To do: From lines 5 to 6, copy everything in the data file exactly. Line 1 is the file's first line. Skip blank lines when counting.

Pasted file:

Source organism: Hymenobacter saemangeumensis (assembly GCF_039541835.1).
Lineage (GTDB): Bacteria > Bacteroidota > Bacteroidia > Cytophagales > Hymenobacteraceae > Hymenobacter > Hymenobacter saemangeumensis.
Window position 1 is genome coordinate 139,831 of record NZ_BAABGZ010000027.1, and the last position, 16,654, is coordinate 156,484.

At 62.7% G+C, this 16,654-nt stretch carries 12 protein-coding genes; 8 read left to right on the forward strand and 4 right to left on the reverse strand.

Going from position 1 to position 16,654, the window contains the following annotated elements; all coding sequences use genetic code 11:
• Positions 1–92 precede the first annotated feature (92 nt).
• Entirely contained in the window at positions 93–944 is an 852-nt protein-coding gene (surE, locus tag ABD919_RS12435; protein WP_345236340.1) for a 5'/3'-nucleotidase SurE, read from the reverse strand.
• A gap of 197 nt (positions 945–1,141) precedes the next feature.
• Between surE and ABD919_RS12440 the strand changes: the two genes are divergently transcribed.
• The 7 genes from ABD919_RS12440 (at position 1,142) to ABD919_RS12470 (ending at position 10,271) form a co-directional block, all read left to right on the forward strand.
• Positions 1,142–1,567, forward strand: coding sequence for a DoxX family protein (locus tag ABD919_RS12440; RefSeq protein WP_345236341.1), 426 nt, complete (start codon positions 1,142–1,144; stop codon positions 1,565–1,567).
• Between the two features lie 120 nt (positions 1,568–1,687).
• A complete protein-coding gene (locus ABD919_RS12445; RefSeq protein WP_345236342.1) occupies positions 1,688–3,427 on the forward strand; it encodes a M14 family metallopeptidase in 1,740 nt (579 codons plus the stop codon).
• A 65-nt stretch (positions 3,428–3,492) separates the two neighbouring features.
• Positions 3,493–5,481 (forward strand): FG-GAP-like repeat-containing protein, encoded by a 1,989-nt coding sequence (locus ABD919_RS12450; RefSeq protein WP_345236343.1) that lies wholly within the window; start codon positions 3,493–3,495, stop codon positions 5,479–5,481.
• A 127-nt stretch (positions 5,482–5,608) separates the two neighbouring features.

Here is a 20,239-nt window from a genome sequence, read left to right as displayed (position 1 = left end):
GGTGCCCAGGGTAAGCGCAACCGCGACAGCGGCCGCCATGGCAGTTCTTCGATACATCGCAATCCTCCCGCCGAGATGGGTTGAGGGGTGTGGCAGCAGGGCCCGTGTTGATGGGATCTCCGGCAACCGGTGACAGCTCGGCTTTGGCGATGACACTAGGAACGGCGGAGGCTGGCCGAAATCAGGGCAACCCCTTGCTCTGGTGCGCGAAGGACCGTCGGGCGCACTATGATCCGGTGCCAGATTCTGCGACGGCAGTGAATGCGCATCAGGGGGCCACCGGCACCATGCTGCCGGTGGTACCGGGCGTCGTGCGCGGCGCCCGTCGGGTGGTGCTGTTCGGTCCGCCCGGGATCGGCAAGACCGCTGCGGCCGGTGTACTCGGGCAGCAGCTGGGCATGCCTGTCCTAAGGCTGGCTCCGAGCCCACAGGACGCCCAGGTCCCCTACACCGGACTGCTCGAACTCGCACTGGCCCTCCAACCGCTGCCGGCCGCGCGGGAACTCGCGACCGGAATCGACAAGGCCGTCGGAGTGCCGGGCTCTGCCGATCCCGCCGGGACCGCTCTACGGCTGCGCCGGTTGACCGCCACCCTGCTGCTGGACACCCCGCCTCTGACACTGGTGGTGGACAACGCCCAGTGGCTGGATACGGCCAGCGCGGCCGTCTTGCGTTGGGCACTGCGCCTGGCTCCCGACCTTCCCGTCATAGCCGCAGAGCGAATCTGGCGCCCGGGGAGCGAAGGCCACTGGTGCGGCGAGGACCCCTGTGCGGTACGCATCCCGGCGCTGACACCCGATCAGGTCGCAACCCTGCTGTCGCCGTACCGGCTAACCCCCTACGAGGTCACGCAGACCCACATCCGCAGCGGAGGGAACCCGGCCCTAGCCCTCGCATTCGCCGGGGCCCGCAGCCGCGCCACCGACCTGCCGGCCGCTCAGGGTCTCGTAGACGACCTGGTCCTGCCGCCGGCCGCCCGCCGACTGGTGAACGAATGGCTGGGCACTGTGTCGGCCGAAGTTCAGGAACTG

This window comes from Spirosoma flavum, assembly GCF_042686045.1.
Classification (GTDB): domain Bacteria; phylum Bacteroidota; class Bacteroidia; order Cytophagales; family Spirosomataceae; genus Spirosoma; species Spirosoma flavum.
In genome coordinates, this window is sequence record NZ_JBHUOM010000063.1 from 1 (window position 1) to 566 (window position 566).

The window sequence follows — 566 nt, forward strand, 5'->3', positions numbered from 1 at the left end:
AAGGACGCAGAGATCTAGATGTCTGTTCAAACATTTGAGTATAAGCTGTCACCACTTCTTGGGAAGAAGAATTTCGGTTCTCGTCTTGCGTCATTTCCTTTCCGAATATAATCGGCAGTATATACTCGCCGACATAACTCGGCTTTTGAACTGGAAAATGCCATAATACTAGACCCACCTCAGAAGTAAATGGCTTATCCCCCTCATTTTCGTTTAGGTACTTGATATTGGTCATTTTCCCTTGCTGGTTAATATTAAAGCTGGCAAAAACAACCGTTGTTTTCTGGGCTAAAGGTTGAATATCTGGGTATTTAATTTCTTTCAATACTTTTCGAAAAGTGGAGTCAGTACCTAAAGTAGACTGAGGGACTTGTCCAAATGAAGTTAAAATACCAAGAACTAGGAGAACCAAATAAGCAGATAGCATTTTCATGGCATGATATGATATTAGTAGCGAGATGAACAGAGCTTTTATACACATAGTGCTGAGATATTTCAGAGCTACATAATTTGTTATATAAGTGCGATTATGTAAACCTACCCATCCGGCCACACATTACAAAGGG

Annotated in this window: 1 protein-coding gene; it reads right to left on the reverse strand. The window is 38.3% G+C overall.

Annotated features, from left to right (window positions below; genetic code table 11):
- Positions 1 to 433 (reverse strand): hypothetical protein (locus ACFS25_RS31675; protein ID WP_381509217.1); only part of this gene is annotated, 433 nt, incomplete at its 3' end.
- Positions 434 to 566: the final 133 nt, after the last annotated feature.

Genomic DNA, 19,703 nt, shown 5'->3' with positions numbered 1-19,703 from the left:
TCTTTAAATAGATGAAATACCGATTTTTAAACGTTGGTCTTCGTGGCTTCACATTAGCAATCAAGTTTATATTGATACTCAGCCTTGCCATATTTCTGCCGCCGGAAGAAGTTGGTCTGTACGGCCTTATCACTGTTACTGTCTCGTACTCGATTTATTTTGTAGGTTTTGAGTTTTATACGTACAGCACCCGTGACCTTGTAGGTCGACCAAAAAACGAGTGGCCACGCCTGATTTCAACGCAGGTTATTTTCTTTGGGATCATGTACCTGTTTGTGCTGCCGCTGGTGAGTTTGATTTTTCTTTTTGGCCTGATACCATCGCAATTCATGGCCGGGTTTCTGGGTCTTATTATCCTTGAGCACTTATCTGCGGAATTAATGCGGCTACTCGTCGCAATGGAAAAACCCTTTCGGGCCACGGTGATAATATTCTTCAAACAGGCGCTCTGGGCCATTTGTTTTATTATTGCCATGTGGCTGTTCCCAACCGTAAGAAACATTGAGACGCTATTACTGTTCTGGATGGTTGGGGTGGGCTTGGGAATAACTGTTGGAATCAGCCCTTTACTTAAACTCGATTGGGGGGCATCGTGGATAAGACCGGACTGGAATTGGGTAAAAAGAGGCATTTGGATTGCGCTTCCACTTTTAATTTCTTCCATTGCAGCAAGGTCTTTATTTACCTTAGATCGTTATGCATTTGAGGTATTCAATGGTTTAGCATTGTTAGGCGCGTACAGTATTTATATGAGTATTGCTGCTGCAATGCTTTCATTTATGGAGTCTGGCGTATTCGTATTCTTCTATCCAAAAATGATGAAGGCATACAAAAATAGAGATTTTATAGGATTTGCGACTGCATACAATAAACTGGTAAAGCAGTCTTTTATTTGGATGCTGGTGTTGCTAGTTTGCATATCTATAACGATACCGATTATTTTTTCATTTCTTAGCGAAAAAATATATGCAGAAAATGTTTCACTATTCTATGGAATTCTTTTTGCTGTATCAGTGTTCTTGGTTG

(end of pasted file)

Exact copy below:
Going from position 1 to position 16,654, the window contains the following annotated elements; all coding sequences use genetic code 11:
• Positions 1–92 precede the first annotated feature (92 nt).